We learned yesterday that Al Young has died at the age of 87 in Durham, North Carolina. A leading scholar of the “New Left,” especially with respect to working class people and the history of the American Revolution, his influence on several generations of early American historians is indisputable. Young saw the Revolution as one that emerged from the bottom up, although he was very clear that the Revolution benefited only a tiny minority of elite Americans in spite of the sacrifices and suffering of the masses. You can read other tributes to him on H-OIEAHCnet by Mike McDonnell and Kenneth Lockridge, with others certain to follow, I am sure.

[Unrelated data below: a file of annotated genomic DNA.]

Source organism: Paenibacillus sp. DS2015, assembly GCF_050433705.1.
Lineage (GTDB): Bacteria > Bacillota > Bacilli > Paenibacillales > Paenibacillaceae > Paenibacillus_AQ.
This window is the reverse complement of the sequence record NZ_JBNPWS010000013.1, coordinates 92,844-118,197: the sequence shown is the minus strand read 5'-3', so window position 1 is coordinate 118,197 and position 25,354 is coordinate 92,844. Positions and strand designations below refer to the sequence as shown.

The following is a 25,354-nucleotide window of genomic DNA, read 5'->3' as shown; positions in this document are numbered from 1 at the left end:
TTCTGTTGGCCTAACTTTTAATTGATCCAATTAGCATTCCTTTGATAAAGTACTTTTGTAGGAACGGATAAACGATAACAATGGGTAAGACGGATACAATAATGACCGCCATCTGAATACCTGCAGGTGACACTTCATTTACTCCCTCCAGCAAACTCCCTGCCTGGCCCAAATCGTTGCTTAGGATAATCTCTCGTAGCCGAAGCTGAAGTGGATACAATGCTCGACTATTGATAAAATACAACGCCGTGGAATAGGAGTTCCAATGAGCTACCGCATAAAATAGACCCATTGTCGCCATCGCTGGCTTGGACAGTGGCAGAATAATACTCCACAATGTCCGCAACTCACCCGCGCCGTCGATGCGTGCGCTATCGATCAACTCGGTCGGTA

Young’s New Left view of the Revolution (as opposed to the consensus school dominated by Bernard Bailyn and Gordon Wood) triumphed among scholars trained from the 1970s through the 2000s. (Wood published a book called The Radicalism of the American Revolution twenty years ago. Young never wrote a book called The Consensus of the American Revolution! His full name was Alfred Fabian Young, after all.) Unlike proponents of the consensus school, Al was never offered a position at an elite, private institution, and spent the bulk of his career at Northern Illinois University.
I knew Al briefly after his retirement, Continue Reading »